11 Podcast Episodes That Feel Like Therapy…According to a therapist.
If you’ve ever been so into a podcast episode that you stayed in your car for an awkwardly long time after pulling into the garage, you get it. The same goes if you listened to an episode and had to text your friends about all the things you just learned or that made you cackle. You are my people. In my humble opinion as a licensed clinical social worker, big fan of therapy, and host of the podcast The Grit Show, the best mental health podcast episodes feel intimate and personal in a way other mediums can’t replicate.
A good podcast makes you feel like the host is sitting right next to you, chatting through a thing you totally relate to. And while, no, a podcast (even one hosted by a therapist) is not a substitute for working with a mental health professional one-on-one, podcasts give us access to insights that can feel therapeutic. They can serve as an opportunity to connect with thought leaders and therapists who provide education, motivation, and perspective.
A podcast can also be a source of psychoeducation, a tool used widely by clinicians and therapists to help their clients learn more about a diagnosis, symptoms, or why things are the way they are. As someone who struggled to get an adult ADHD diagnosis, the Being Well episode on ADHD 2.0 with Dr. John Ratey helped me understand my previously puzzling behaviors and normalized my experience.
If you’re looking for info on topics you might not be ready to discuss with anyone except a therapist, mental health podcasts might help you find (virtual) community with those facing similar experiences and challenges as you. You can also search for hosts and shows that resonate with your experience, culture, and beliefs.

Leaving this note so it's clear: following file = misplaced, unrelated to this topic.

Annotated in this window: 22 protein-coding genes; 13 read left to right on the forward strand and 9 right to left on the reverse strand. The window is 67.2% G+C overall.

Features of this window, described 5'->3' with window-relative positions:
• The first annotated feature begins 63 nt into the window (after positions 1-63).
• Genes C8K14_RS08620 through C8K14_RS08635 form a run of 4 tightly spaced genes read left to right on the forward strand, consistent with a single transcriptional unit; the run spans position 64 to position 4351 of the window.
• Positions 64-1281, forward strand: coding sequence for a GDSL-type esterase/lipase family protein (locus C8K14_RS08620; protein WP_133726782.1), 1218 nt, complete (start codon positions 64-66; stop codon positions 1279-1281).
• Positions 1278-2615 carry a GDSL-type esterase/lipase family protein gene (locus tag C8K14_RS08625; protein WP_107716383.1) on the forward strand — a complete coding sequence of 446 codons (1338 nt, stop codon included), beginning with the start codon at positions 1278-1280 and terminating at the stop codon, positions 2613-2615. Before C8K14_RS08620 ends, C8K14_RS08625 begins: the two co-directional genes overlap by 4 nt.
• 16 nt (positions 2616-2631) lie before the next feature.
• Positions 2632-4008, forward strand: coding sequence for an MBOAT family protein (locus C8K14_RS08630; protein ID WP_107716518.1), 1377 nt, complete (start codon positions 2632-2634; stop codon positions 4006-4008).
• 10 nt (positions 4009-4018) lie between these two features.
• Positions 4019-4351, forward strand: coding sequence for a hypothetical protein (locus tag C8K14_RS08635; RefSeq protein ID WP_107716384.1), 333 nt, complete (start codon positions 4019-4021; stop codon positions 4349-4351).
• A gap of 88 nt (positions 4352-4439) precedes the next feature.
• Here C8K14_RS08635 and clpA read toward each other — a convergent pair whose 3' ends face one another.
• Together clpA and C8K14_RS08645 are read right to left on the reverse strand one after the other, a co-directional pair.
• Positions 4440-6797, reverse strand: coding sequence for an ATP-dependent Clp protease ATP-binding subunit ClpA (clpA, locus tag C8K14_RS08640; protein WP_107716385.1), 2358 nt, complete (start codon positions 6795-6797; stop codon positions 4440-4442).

Whatever you’re here for, doing a little background sleuthing on the source of the podcasts’ tips and insight can ensure the info you’re gathering is legit. For example, if you’re looking to learn more about a mental health topic or get advice that you can use right away, podcasts featuring licensed mental health professionals are a solid bet.
To make your life easier, I went ahead and found a bunch of great podcasts and specific episodes featuring mental health pros that feel like therapy to me. Take what resonates and leave the rest!
On The Mel Robbins Podcast, best-selling author and TEDx speaker, Mel Robbins shares relatable stories and advice on how to make changes and get motivated. A lot of her content focuses on her experiences hitting what she calls “rock bottom” while struggling with anxiety and undiagnosed ADHD.
With the help of clinical psychologist Becky Kennedy, PhD, co-founder of the parenting platform Good Inside, this episode tackles triggers and parenting. Whether you have kids or not, you’ll learn how triggers form and ways to keep them from turning you into a reactive mess when things go wrong. Robbins also talks about how her daughter’s anxiety triggers hers (fun!) and Dr. Kennedy explains how you can pinpoint your own triggers and find new ways to respond.
Two normal dudes with a podcast set out to improve their mental health, and that’s the premise of The Fit Mess: A Men’s Mental Health Podcast, hosted by Jeremy Grater and Zach Tucker. Over the last few years, they’ve covered everything from grief and the benefits of crying it out to the benefits of complaining.
In this 34-minute show, the guys chat with psychiatrist Jud Brewer, MD, PhD, a neuroscientist currently serving as the director of research and innovation at Brown University's Mindfulness Center. Dr. Brewer explains how cycles of worry or fear can become a habit and how you can break it. Tune in and 35 minutes from now you’ll know how to interrupt that highly annoying cycle.